"The biggest challenge thus far has been addressing and rectifying widespread misconceptions about plastic bottles and their recyclability. There are an increasing number of anti-plastic voices in the packaging industry and surrounding environments, often amplified by naysayers who use the narrative of plastic waste for political leverage or to increase fundraising. I've found that the best way to combat anti-plastic perception is through a robust education approach, grounded in fact-based discussion and transparent communication," he said.
"Education is the key. The plastics industry needs to proactively strengthen our communication and education efforts to dismantle the prevalent myths about plastic bottles through enlightening the public on the tangible benefits and science behind plastics, particularly in terms of recyclability and environmental impact," he said.
Plastics have a perception problem, and Roegner knows that. But he also believes that can change.
"Plastic bottles are commonly misconstrued for being difficult to recycle and harmful to the environment — a misconception that arises from improper disposal practices. By leading with the scientific and environmental advantages of using PET bottles, which are not only highly recyclable but also represent some of the most sustainable packaging options available, the industry can foster a more informed public," he said. "Through education, we can create an environment where consumers use plastics responsibly, engage in recycling and actively contribute to the circular economy."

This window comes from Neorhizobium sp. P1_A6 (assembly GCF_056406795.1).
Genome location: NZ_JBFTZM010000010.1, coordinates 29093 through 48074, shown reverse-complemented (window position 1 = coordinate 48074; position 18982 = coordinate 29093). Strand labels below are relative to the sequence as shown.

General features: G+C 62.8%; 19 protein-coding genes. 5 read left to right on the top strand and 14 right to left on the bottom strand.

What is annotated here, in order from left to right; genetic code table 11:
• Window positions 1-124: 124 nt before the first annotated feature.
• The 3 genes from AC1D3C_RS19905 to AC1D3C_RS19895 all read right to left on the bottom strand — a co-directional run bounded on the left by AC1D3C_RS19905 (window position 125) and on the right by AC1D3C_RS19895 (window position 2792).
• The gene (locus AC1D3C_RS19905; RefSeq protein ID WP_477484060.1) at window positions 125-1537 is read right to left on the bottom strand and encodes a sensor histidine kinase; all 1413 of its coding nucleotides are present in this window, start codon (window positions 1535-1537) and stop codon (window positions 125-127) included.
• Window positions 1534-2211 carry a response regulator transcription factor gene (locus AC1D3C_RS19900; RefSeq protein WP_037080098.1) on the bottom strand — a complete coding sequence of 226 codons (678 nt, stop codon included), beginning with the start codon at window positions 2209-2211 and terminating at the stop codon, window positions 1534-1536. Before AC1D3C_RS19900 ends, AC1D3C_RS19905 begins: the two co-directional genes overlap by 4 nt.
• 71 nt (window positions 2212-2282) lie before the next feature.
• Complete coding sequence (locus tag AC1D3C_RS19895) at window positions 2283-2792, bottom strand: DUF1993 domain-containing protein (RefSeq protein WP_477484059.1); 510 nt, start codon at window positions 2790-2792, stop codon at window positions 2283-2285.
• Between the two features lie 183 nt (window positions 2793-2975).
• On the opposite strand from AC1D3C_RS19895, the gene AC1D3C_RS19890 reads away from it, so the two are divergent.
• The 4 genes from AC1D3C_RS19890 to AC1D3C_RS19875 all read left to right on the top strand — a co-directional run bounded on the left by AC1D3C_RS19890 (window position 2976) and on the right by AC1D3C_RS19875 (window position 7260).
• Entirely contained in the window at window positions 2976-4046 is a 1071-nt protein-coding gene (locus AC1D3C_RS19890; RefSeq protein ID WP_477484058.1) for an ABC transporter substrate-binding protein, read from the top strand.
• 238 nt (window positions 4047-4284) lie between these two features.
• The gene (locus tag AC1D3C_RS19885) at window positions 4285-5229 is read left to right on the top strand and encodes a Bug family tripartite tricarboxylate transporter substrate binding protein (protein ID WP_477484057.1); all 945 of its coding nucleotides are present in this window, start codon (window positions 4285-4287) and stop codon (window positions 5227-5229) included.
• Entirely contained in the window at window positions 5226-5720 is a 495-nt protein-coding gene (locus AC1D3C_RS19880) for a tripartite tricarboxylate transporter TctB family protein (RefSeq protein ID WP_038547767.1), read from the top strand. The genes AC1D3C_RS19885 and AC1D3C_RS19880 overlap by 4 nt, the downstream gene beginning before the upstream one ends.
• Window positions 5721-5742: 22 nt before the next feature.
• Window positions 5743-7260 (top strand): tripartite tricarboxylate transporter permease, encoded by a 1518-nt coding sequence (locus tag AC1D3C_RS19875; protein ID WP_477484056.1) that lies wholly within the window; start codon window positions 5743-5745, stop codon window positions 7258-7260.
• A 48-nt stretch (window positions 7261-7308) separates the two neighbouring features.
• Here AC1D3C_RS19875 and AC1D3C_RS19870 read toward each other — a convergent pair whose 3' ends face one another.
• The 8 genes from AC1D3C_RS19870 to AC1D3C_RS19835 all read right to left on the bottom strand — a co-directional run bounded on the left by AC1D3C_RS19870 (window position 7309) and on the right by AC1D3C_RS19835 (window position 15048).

Roegner also believes it is important not to just talk about the importance of plastics recycling. While others might say they walk the walk, Roegner actually runs the run when it comes to bottle collection.
"On a personal note, my commitment to sustainability does not end in the boardroom. It is a practice I integrate into my daily life, either through picking up plastic bottles during my morning jogs or while visiting college campuses, manufacturing sites and airports, and returning the plastic bottles to the recycling stream, keeping the circular economy running," he said.
Prior to his time at Alcoa and Arconic, Roegner spent 12 years with consulting firm McKinsey & Co. from 1994 to 2006. He also spent time at Nordson Corp. as a production planner in automotive and adhesives. Roegner is a Princeton University grad with a bachelor's degree in aerospace and mechanical engineering. He earned his Master of Business Administration from Case Western Reserve University.
Roegner has been a member of the Plastics Industry Association board since 2019 and a member of that group's finance committee. He also is vice chair of the Processors Council.
He's also been a member of the Princeton Institute for Science and Technology of Materials since 2017 and was named chairman of the group in 2023.
"I aim to steer our efforts toward groundbreaking materials research, all with a focus on sustainability and recyclability," he said.
"My optimism about the potential and future of PET packaging fuels my passion for this industry and why I am so interested and committed to its growth," Roegner said.